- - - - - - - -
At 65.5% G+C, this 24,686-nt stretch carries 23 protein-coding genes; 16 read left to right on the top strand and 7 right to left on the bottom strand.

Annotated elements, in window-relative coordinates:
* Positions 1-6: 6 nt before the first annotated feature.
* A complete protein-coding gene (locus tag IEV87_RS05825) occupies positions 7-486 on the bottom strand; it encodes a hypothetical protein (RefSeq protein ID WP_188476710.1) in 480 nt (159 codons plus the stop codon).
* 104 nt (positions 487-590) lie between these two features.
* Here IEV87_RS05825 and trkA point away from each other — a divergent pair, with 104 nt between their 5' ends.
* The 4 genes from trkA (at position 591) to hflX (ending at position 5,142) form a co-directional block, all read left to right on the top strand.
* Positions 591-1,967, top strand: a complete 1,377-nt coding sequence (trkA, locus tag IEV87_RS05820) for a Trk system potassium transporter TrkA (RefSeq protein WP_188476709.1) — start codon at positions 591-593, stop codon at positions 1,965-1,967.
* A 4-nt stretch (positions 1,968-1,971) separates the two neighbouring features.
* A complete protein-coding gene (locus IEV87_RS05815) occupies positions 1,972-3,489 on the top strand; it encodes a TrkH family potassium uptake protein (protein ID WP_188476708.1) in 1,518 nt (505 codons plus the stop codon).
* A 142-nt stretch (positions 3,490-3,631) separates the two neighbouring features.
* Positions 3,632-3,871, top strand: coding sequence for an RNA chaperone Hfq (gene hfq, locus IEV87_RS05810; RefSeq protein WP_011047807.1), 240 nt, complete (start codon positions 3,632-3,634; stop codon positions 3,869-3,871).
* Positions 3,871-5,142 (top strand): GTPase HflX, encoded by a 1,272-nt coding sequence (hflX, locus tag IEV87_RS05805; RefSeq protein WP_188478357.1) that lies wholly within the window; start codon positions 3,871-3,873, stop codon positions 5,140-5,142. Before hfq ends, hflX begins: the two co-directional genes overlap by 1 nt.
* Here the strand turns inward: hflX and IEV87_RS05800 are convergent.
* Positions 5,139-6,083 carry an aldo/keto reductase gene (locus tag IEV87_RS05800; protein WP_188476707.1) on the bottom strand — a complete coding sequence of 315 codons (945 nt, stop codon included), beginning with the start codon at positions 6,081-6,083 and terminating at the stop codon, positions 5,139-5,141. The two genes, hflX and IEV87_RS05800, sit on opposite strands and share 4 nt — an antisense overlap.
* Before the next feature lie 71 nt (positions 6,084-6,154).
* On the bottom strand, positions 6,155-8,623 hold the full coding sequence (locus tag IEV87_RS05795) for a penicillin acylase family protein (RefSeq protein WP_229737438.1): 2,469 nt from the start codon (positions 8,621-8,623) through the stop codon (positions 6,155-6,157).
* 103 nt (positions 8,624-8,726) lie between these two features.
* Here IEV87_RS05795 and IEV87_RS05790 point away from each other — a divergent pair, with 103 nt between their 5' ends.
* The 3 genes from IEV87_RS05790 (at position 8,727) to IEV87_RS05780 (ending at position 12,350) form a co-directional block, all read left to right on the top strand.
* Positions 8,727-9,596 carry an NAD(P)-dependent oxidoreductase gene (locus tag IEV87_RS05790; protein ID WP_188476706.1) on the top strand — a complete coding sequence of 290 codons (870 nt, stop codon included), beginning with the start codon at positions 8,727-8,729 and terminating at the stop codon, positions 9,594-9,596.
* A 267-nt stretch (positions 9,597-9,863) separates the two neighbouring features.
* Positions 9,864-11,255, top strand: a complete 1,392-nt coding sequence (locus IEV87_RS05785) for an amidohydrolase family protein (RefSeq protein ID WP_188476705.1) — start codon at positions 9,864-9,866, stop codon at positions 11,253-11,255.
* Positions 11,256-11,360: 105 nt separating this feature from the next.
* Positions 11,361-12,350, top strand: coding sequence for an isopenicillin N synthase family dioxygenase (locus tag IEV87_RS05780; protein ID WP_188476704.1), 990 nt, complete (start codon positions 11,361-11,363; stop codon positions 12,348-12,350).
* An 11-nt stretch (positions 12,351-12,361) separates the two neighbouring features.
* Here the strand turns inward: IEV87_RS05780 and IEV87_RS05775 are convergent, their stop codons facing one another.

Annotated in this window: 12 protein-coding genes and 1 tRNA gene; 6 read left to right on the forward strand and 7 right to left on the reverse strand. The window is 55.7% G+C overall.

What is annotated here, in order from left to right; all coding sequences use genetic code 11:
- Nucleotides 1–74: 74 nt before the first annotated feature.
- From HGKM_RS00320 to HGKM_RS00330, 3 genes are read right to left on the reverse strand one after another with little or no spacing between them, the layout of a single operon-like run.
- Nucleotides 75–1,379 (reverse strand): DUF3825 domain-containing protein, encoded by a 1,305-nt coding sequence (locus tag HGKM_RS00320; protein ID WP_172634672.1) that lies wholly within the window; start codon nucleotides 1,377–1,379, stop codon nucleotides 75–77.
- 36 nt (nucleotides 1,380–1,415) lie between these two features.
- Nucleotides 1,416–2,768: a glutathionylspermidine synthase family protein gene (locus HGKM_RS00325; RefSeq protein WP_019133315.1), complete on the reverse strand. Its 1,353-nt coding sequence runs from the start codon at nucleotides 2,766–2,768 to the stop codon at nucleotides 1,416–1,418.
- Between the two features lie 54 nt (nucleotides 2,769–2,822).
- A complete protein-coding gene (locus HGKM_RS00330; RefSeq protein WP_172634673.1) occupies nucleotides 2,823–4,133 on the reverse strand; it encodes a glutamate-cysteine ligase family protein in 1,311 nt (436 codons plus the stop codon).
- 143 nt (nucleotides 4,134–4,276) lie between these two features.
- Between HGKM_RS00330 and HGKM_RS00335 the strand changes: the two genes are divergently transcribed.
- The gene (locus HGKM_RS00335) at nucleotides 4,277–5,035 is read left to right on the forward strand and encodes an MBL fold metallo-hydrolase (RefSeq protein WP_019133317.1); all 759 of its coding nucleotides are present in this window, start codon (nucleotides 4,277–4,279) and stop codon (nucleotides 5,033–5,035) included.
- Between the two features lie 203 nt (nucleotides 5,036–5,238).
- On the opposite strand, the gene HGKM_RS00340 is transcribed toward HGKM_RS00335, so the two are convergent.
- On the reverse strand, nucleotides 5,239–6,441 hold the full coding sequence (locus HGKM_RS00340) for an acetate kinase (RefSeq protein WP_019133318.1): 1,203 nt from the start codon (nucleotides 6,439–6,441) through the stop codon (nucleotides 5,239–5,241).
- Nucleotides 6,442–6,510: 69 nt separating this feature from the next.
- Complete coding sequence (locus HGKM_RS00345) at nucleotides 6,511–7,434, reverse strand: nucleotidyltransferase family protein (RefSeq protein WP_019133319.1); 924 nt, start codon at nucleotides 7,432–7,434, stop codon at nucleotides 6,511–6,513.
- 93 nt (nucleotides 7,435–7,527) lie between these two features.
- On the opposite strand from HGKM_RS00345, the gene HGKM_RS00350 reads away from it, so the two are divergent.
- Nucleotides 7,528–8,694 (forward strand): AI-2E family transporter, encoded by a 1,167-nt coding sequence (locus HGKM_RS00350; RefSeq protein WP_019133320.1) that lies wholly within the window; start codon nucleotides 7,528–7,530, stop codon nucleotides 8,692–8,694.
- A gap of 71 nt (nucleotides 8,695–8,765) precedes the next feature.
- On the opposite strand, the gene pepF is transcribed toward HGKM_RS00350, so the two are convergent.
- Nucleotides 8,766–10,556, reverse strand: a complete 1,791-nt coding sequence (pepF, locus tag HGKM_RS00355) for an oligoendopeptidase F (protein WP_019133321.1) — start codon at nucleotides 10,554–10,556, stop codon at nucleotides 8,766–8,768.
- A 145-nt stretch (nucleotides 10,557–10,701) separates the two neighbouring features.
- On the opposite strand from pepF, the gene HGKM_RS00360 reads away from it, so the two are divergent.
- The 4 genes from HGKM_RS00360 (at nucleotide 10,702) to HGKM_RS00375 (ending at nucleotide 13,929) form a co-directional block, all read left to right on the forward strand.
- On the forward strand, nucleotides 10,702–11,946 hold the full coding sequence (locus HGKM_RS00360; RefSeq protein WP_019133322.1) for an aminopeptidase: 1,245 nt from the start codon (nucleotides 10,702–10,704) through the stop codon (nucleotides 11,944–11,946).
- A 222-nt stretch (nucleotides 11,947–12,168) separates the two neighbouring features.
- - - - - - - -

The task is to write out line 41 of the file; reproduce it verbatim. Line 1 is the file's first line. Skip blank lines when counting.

- On the opposite strand, the gene HGKM_RS00340 is transcribed toward HGKM_RS00335, so the two are convergent.